►▼ What exactly does "diplomatic recognition" mean?
In this context, "diplomatic recognition" means that a state has formally established diplomatic relations with the DPRK, and recognized it as a sovereign state in the international system. It does not include "de facto" recognition.
►▼ Do all countries that have recognized the DPRK have active diplomatic ties with Pyongyang?
No. Only 24 countries have embassies in Pyongyang. Many of the countries that have diplomatic relations with the DPRK base diplomatic staff handling North Korea at their embassies in Beijing or Seoul, but the North Korean government has not always permitted non-resident ambassadors to present their credentials in Pyongyang. Additionally, some countries have established policies limiting diplomatic contact with North Korea -- Canada, for example, has implemented a "Controlled Engagement Policy" toward North Korea since 2010, strictly limiting government-to-government cooperation and communication.
►▼ Have any countries formally broken their diplomatic ties with the DPRK?
Several countries have formally suspended or severed diplomatic relations with North Korea. During the 1970s, several countries severed relations with the DPRK when their governments switched Cold War alignments. In 1980, Iraq broke off relations with the DPRK due to North Korea's arms sales to Iran, and Myanmar "de-recognized" the DPRK in 1983 following the attempted assassination of South Korean President Chun Doo-hwan in Rangoon. (DPRK-Myanmar relations were re-established in 2007.) Most recently, Botswana terminated its diplomatic relations with the DPRK in 2014, following the publication of the United Nations Commission of Inquiry Report on Human Rights in North Korea.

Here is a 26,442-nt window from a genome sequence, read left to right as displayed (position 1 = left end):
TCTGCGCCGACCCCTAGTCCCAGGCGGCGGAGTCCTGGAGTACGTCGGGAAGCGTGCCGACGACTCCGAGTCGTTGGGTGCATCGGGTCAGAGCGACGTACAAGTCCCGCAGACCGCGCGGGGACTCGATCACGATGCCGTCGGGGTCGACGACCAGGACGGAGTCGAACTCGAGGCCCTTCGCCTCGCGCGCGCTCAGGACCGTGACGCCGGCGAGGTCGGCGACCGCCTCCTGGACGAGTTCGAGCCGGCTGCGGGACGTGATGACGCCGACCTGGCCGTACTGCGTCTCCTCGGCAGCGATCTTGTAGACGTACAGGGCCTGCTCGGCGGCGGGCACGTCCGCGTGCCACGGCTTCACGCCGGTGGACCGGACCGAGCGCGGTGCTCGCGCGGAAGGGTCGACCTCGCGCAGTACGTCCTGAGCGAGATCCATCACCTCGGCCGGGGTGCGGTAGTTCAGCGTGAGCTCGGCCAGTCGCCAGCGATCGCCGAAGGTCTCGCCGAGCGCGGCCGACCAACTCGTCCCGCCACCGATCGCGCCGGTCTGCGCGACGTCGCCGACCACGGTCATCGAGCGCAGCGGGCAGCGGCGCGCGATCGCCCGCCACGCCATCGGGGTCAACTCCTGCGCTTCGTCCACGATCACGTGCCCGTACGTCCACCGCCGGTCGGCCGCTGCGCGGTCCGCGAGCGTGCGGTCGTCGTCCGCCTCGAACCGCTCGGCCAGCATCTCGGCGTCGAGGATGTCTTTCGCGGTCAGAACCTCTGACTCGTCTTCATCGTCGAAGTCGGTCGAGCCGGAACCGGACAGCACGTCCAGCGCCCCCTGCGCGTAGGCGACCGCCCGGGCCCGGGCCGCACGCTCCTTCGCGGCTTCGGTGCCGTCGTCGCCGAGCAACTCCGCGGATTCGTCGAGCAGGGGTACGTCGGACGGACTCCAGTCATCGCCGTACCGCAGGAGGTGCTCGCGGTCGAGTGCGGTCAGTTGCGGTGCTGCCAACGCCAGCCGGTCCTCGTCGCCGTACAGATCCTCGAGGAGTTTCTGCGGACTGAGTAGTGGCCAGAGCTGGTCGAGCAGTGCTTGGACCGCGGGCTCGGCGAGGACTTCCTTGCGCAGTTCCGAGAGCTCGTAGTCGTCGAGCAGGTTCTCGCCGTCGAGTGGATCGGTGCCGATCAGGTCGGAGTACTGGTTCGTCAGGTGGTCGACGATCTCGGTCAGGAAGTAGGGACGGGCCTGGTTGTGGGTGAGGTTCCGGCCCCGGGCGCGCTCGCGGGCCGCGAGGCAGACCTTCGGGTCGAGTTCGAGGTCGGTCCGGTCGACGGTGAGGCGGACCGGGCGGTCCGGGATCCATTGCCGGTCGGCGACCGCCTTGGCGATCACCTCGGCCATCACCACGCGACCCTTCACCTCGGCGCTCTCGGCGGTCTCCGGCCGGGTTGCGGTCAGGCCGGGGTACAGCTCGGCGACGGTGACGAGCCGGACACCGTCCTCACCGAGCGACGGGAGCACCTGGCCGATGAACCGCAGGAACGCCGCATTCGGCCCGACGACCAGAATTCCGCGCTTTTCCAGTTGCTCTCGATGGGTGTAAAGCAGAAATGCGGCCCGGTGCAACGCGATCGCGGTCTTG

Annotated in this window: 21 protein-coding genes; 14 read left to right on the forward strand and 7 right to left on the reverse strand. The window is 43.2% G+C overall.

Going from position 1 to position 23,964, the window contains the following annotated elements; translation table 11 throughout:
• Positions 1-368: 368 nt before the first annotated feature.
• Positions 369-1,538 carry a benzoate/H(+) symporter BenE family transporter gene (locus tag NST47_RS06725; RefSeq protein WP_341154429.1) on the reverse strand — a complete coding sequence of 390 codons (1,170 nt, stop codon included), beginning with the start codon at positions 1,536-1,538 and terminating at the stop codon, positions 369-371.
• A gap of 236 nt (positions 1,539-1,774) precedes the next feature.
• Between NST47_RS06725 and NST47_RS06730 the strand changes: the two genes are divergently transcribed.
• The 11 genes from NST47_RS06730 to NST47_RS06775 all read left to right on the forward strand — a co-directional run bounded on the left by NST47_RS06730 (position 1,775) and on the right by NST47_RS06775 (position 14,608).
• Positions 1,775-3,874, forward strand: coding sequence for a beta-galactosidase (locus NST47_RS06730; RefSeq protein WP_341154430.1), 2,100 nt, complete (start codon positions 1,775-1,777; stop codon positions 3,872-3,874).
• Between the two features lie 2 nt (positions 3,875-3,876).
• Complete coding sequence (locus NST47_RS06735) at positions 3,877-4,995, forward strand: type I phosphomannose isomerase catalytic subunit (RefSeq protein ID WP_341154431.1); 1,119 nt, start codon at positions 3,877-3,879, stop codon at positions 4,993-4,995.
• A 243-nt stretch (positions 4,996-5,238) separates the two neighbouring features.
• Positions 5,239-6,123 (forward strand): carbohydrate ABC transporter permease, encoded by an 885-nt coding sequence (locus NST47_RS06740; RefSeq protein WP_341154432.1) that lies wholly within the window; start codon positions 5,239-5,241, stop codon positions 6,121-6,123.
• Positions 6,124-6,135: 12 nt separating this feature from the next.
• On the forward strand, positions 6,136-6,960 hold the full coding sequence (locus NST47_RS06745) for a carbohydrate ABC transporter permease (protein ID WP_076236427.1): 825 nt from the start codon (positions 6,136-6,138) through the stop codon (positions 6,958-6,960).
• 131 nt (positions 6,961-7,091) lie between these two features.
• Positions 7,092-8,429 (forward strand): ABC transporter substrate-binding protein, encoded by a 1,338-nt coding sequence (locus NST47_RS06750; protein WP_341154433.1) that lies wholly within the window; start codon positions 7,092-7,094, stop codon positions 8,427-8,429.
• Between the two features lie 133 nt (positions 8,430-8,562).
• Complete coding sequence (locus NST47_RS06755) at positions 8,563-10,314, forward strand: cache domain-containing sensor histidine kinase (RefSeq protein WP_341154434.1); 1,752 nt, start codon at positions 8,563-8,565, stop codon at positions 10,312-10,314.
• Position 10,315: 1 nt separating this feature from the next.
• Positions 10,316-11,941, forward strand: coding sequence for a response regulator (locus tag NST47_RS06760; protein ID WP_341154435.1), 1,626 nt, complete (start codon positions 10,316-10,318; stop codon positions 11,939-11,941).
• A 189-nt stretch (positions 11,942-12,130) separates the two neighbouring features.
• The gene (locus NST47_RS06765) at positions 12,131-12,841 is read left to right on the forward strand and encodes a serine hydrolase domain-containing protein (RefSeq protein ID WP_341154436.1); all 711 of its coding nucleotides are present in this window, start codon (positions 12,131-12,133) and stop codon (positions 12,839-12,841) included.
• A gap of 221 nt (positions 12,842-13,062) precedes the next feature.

►▼ Is there a formal North Korean presence in any countries with which Pyongyang does not have diplomatic ties?
Yes. There are DPRK Missions to UN offices in New York and Paris (North Korea has not established diplomatic relations with either the U.S. or France). The DPRK outpost in Paris has also served as a Trade Mission.
►▼ Timeline of DPRK establishment of diplomatic relations
|Country||Date Relations Established||Notes|
|Vietnam||1/31/1950||Established relations with DRV prior to formal independence.|
|Algeria||9/25/1958||Established relations with FLN prior to Algerian independence.|
|Mauritania||11/12/1964||Relations suspended from 1977 to 1980|
|Iraq||1968||Relations severed in 1980|
|Central African Republic||9/5/1969|
|Sri Lanka||7/15/1970||Relations suspended from 1971 to 1975|
|Chile||6/1/1972||Relations suspended in 1973, later resumed|
|Argentina||1973||Relations severed in 1977|
|Costa Rica||2/10/1974||Relations severed, date unclear|
|Botswana||12/27/1974||Relations severed in 2014|
|Australia||12/31/1974||Relations suspended from 1975 to 2000|
|Fiji||4/14/1975||Relations suspended from 1987 to 2002|
|São Tomé and Principe||8/9/1975|
|Burma||1975||Relations suspended from 1983 to 2007|
|Papua New Guinea||6/1/1976|
|Grenada||5/9/1979||Relations suspended in 1985, later resumed|
|Lesotho||7/19/1980||Relations suspended in 1986, later restored|
|Trinidad and Tobago||1/22/1986|
|St. Vincent and the Grenadines||8/16/1990|
|Antigua & Barbuda||11/27/1990|
|St. Kitts and Nevis||12/13/1991|
|Bosnia and Herzegovina||1/19/1996|
|United Arab Emirates||9/17/2007|